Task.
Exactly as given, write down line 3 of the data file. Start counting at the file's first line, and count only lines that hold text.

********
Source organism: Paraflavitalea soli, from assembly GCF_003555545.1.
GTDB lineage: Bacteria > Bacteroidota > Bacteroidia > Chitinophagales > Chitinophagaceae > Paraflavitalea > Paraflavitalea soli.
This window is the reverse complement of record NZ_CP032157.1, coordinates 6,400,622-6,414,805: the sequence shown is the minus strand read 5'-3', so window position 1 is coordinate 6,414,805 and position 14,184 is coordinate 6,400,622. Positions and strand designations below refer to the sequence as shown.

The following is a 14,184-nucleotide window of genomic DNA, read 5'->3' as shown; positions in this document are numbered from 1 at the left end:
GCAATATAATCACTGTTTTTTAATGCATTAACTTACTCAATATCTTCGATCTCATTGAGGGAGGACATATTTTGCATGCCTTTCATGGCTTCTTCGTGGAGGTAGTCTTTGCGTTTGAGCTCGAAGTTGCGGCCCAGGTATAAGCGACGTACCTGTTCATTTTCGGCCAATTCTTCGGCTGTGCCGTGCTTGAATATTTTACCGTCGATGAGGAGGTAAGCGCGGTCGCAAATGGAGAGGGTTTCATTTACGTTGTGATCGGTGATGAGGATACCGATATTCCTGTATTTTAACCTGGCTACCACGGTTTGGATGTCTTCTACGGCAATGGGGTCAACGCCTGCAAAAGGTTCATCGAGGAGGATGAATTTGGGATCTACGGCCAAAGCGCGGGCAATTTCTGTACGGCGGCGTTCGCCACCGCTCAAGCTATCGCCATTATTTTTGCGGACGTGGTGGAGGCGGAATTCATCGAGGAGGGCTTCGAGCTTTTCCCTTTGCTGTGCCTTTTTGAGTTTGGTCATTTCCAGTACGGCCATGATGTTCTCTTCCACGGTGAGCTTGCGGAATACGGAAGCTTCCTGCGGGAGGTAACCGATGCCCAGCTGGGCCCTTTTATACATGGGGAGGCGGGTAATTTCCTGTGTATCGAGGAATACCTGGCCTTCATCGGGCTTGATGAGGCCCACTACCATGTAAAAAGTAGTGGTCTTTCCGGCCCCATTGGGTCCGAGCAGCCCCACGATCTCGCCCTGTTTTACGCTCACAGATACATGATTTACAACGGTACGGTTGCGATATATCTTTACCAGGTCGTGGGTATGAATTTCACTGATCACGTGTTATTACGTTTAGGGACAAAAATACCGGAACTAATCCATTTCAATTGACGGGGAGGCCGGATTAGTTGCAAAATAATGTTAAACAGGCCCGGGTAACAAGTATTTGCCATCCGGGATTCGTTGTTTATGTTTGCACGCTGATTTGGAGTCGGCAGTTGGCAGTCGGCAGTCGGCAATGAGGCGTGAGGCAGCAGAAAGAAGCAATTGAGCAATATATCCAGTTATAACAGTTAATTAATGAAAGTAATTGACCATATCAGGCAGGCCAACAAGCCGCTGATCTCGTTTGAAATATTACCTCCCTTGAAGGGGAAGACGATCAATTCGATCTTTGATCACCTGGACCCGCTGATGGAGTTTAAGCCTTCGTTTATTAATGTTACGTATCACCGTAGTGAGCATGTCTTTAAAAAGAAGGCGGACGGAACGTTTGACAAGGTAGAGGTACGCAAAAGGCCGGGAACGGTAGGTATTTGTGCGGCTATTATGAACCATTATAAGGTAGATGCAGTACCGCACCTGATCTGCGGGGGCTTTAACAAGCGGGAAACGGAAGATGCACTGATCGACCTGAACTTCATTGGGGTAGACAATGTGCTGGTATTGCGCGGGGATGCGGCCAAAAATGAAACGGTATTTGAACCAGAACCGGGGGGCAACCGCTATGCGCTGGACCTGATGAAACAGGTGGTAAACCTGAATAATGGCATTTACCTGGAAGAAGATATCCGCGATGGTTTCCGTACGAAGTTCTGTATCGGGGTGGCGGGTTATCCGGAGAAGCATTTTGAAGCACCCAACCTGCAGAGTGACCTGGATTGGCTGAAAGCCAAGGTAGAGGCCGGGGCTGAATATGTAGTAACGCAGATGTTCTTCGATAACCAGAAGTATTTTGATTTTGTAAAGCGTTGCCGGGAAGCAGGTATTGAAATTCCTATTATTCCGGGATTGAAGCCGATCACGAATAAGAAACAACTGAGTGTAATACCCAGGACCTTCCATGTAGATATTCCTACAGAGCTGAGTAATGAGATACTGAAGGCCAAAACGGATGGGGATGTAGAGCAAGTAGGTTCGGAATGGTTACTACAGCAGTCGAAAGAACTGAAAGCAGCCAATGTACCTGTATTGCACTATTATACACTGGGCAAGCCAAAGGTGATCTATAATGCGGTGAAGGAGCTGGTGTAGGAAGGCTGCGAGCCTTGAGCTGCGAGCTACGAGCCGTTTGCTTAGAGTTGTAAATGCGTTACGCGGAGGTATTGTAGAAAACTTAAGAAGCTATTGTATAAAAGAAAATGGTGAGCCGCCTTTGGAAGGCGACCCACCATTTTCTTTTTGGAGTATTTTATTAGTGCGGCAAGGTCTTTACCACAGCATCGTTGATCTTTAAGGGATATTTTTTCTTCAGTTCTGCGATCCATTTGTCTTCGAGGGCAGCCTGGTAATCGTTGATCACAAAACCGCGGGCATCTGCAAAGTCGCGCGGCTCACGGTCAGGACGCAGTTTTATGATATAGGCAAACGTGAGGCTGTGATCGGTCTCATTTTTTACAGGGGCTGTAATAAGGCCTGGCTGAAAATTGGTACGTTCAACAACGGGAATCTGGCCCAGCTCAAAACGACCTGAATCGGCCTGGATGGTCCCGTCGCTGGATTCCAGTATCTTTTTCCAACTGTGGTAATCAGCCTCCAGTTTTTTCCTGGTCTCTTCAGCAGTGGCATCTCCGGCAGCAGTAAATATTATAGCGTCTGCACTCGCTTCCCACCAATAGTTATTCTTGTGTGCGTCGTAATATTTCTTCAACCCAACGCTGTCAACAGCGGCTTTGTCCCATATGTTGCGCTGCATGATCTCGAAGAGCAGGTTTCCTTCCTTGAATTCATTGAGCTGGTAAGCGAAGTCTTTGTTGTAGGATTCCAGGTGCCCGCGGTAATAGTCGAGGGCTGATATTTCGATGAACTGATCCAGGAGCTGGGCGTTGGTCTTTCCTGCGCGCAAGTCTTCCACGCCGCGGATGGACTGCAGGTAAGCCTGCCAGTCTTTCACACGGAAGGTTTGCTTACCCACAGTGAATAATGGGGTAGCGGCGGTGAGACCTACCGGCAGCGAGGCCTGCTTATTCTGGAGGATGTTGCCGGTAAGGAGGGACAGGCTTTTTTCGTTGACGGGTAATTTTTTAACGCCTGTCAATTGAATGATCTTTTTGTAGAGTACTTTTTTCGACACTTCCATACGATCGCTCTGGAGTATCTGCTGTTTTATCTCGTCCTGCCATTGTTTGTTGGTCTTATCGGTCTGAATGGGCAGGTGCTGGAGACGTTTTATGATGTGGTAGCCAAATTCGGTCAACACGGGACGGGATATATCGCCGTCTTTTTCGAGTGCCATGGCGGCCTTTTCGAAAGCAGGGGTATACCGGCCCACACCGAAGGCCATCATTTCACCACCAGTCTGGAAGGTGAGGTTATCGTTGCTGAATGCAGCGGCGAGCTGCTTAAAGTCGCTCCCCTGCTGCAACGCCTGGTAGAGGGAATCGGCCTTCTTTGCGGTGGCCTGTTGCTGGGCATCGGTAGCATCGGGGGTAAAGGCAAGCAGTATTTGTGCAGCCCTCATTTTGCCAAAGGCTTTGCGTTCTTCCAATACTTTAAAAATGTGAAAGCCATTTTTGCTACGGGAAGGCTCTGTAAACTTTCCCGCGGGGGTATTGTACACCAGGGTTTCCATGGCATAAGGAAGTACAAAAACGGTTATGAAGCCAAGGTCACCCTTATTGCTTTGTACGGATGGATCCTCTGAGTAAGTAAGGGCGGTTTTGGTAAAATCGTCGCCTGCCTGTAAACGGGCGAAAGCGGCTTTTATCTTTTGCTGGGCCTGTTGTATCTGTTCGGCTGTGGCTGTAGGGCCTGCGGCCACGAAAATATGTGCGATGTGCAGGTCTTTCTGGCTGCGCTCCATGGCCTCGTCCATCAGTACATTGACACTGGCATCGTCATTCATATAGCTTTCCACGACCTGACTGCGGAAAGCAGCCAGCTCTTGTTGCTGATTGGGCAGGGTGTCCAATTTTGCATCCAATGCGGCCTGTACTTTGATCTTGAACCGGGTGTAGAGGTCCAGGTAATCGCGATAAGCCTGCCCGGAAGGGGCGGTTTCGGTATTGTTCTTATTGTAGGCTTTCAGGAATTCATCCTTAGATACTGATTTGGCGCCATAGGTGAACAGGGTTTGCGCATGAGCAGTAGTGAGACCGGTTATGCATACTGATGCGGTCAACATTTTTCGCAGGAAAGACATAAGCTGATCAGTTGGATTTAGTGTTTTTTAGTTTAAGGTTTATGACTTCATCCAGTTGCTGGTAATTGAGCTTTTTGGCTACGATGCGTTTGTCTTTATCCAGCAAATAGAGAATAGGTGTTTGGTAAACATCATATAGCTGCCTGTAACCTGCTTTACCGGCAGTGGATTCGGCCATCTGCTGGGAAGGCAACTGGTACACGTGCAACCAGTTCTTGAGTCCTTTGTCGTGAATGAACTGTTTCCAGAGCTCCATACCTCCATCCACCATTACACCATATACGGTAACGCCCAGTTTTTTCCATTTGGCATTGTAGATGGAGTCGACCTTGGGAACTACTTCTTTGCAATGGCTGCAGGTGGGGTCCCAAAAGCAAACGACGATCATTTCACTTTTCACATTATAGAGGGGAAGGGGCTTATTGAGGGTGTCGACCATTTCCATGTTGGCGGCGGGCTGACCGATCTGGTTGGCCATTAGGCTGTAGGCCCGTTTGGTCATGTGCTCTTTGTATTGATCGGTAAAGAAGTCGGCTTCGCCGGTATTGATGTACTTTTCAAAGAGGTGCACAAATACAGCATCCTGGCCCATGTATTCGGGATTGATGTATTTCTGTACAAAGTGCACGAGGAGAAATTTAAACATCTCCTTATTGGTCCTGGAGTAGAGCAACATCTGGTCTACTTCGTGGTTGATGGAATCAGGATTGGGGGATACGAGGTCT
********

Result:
This window is the reverse complement of record NZ_CP032157.1, coordinates 6,400,622-6,414,805: the sequence shown is the minus strand read 5'-3', so window position 1 is coordinate 6,414,805 and position 14,184 is coordinate 6,400,622. Positions and strand designations below refer to the sequence as shown.